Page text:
However, the Ontario Court of Appeal upheld the ban on soliciting as a reasonable way to protect communities.
It also "read in" wording to the criminalization of living on the avails of prostitution to make it clear that exploitation of prostitutes should be illegal.
"Prostitution is a controversial topic, one that provokes heated and heartfelt debate about morality, equality, personal autonomy and safety," the court wrote in a split decision stretching to 132 pages.
"It is not the court's role to engage in that debate. Our role is to decide whether or not the challenged laws accord with the constitution."
The ruling came in an appeal by the government of a lower court ruling that found the three provisions unconstitutional in that they contributed to the dangers faced by prostitutes.
The five-panel judge only agreed fully with the lower court in finding that the law against brothels was too broad because "it captures conduct that is unlikely to lead to the problems Parliament seeks to curtail."
The court also found the impact is "grossly disproportionate" to the law's intent because "the safest way to sell sex is for a prostitute to work indoors in a location under her control."
At the same time, it suspended its declaration for 12 months to give Parliament an opportunity to draft a new law if it so chooses.
At the same time, the court said the effective ban on street prostitution makes sense because harm to the community is real.
"While street prostitution poses real and grave dangers to the prostitutes themselves, it also has a profound impact on the members of the surrounding community," the justices wrote.
As such, the court found, the ban on communicating publicly for the purposes of prostitution is reasonable.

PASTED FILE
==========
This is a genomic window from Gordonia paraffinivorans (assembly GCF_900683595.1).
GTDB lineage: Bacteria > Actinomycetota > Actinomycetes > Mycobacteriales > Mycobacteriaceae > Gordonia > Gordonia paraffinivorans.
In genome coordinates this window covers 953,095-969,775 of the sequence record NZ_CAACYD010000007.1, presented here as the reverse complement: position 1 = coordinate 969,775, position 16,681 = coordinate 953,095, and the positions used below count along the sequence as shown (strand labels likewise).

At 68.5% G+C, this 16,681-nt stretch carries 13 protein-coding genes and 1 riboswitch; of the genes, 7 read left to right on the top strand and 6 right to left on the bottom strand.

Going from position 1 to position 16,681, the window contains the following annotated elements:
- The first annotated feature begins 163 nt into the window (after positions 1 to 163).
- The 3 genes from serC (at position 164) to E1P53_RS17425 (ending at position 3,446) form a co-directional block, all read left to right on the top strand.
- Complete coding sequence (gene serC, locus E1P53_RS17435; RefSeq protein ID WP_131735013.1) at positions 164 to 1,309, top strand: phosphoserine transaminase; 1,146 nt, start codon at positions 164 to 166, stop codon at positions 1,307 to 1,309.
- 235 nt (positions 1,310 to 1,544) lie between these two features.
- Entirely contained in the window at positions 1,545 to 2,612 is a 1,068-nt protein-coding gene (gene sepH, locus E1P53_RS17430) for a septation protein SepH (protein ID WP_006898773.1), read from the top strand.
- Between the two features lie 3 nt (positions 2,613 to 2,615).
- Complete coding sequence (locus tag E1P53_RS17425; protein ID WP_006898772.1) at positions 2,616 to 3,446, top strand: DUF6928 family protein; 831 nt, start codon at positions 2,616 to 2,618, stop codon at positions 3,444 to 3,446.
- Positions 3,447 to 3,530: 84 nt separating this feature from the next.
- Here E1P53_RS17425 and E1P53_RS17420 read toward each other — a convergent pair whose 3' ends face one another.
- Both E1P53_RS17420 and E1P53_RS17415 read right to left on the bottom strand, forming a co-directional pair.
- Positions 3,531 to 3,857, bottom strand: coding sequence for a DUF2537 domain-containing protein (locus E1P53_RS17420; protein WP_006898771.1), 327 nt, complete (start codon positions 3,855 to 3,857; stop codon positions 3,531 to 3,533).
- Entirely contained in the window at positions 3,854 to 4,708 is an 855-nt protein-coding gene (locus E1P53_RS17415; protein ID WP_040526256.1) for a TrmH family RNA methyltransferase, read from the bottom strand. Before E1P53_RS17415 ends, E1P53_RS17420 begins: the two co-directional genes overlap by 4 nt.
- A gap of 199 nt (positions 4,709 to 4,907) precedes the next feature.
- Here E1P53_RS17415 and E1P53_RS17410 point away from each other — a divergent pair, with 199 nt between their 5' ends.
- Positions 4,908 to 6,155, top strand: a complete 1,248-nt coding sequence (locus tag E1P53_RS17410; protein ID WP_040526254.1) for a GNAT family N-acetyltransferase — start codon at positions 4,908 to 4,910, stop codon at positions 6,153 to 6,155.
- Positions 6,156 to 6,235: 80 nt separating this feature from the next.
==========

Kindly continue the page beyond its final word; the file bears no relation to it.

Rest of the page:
In addition, by allowing prostitutes to move indoors given the decriminalization of brothels, any harm caused by the ban on solicitation would be mitigated, the court said.
In a dissenting opinion on that score, two justices said they agreed with the trial judge's finding that the danger posed to street prostitutes by the ban on communicating should override the goal of combating social nuisance.
"The world in which street prostitutes actually operate is a world of dark streets and barren, isolated, silent places," the dissenters wrote.
"It is a dangerous world, with always the risk of violence and even death."
When it comes to living on the avails of prostitution, the court said the law could be reworded to specifically exclude the exploitation of prostitutes.
"This offence aims to protect vulnerable persons from being coerced, pressured or emotionally manipulated into prostitution," the court said.
The objective is to prevent "pimps from exploiting prostitutes and from profiting from the prostitution of others" but it also captures others such as a prostitute's bodyguards, accountant or receptionist.
"It captures conduct that is no way exploitative," the justices wrote.
However, the justices "read" words of limitation into the law so that it bars living on the avails "in circumstances of exploitation."
"This aligns the language of the provision with the vital legislative goal that animates it and cures the constitutional defect," they said.
"It introduces the requirement that the accused has unfairly taken advantage of the prostitute in his dealings with her."
They stayed that part of the ruling for 30 days.